The Yale Rudd Center for Food Policy and Obesity (full disclosure: I work for them) just released the Sugary Drink Facts Report, exhaustively detailing the nutrition of products offered by the beverage industry, and how the industry markets them. The authors are very careful to point out that progress has been made since their last [...]

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Food Matters

Judging Food By Its Cover: Nutrition Labels Are One Area Where Consumer Is Not King

Screen Shot 2014-08-28 at 3.48.51 PM

It’s a tired refrain: “It’s all about consumer choice, we can’t limit choice, the consumer is king.”  Every time some pesky public health advocate wants to try to reform the food environment, the industry starts to shriek about limiting choices and taking away people’s freedom.  New York City’s attempt to remove “bucket” as an acceptable [...]

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Food Matters

An Open Letter to Dr. Oz: You’re Cheering for the Wrong Team.

Screen Shot 2014-06-20 at 9.34.04 AM

Dear Dr. Oz: I caught the senate hearing earlier this week during which you answered for using “flowery language” to describe a number of weight-loss supplements that do not have (as you admit) the scientific backing for your claims. I’d like to think that you mean well. You are called “America’s Doctor.” You have huge [...]

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Guest Blog

Nonalcoholic Fatty Liver Disease: America’s Greatest Health Risk of 2015?

Micrograph of non-alcoholic fatty liver disease. The liver has a prominent (centrilobular) macrovesicular steatosis (white/clear round/oval spaces) and mild fibrosis (green). The hepatocytes stain red.  Macrovesicular steatosis is lipid accumulation that is so large it distorts the cell's nucleus. (Credit: Nephron/Wikimedia Commons)

Today, up to 25 percent of people in the U.S. are living with non-alcoholic fatty liver disease (NAFLD), according to the American Liver Foundation. NAFLD is a medical condition associated with obesity that can eventually lead to other liver conditions or even liver failure. In less than a decade, NAFLD will likely become the number [...]

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Guest Blog

Reducing Lifestyle Diseases Means Changing Our Environment

The gym. (Health Gauge/Flickr)

I’ve always found gyms a bit strange. Think about it: Dozens of people sweating in close proximity, running on conveyor belts going nowhere, lifting and dropping heavy objects for no reason. There’s a guy grunting as he flings a barbell to the ground, a woman repeatedly leaping on and off a stack of boxes, and [...]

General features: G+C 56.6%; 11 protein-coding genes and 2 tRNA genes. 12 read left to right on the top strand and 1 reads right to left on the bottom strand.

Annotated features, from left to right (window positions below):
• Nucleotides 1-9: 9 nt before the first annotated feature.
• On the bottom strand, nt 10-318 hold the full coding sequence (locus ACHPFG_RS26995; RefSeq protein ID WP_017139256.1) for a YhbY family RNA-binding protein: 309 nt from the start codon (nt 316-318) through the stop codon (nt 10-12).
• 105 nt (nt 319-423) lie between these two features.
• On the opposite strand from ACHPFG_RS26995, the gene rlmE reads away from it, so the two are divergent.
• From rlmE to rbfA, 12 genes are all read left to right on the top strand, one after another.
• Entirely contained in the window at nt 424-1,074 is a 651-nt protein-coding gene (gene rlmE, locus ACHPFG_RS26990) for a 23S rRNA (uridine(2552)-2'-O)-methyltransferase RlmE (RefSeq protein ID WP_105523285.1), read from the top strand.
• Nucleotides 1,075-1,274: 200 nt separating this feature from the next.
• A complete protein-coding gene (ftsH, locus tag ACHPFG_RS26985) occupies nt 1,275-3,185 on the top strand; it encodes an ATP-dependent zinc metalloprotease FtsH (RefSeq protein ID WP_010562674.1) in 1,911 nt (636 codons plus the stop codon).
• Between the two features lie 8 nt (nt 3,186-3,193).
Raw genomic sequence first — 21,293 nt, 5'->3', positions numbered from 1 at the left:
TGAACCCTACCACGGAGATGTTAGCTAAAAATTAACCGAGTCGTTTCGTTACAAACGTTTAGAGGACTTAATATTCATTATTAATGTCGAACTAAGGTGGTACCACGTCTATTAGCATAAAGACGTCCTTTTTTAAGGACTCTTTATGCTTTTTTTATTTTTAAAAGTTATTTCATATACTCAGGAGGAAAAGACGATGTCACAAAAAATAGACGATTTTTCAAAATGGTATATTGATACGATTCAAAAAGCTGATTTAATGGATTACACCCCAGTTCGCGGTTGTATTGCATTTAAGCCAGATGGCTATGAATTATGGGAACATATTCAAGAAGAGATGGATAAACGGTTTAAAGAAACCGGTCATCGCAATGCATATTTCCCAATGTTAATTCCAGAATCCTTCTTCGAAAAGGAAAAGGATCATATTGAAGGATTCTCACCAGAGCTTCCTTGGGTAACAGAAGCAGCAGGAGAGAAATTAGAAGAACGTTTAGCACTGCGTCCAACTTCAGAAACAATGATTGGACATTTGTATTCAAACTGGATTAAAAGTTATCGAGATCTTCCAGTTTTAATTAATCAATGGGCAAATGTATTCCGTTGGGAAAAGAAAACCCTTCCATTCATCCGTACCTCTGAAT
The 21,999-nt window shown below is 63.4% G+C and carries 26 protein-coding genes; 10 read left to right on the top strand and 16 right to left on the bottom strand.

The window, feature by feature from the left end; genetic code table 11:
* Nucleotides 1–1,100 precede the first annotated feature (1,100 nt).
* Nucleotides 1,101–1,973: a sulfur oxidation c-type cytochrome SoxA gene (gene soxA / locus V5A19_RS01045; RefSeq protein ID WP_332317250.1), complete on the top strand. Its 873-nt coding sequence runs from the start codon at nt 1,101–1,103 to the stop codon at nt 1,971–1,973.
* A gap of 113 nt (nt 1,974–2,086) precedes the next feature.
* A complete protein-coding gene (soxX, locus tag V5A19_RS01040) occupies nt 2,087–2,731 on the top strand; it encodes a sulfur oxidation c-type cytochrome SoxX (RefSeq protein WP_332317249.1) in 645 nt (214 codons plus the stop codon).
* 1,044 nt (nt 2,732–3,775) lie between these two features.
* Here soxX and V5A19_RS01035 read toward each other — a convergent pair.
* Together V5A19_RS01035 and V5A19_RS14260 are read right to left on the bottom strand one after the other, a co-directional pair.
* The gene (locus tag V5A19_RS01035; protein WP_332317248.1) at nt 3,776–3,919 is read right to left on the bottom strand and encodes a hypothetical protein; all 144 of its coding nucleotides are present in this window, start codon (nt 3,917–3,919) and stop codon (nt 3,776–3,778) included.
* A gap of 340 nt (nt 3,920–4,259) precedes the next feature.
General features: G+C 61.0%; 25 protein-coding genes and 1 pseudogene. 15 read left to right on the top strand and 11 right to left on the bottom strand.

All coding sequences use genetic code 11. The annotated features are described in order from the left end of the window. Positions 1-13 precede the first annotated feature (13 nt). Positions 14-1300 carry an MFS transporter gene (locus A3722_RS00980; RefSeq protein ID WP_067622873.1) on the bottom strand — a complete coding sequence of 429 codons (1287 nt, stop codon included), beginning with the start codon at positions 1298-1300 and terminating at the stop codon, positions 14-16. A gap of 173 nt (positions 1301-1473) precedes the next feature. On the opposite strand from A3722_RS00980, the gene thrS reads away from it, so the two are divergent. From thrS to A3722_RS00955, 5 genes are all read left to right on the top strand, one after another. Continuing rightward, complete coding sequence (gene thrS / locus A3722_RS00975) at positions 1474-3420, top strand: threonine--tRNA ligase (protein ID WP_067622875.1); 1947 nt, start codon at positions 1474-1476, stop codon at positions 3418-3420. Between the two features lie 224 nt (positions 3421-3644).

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Guest Blog

How Overeating May Contribute to a Metabolic “Traffic Jam”

Oooh, donut! (Mark H. Anbinder/Flickr)

In what has been dubbed “The Great Crawl of China”, in August 2010 commuters in Beijing accumulated along a 74.5-mile-long stretch of road for a preposterous 11 days straight. No mere rush-hour delay, the absurdity of this pile-up—one of the worst in recorded history—suggests that multiple factors were to blame. Just as fewer cars and [...]

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Guest Blog

Artificial Sweeteners May Have Despicable Impacts on Gut Microbes

Sweet'N Low is a brand of artificial sweetener made primarily from granulated saccharin. (Credit: Mike Mozart/Flickr)

I find it ironic that Thanksgiving coincides with American Diabetes Month. In honor of that irony, two recently published studies have suggested a possible link between what you eat, how it impacts the behavior of the microbes living in your gut, and type II diabetes. To further explain, allow me use the most adorable analogy [...]

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Guest Blog

Lifestyle Choices Could Affect Gene Sequences That Code for Cancer

Couch potatoing. (Credit: El Alvi via Flickr)

It’s no secret that diet and exercise can directly impact our health. But for many people, genetic predisposition to disease – be it hypertension or diabetes or cancer – is often perceived as a risk that is out of their hands. New findings in the field of epigenetics, however, suggest that we may have more [...]

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Guest Blog

Will Carrots Help You See Better? No, but Chocolate Might

Bunches of carrots

I can’t count the number of times I have been asked by patients if carrots really can improve their eyesight. I think some are looking for carrots to be a magical cure for their refractive error. They want to eliminate their need for glasses and want carrots to give them perfect 20/20 vision. While proper [...]

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Guest Blog

Can sitting too much kill you?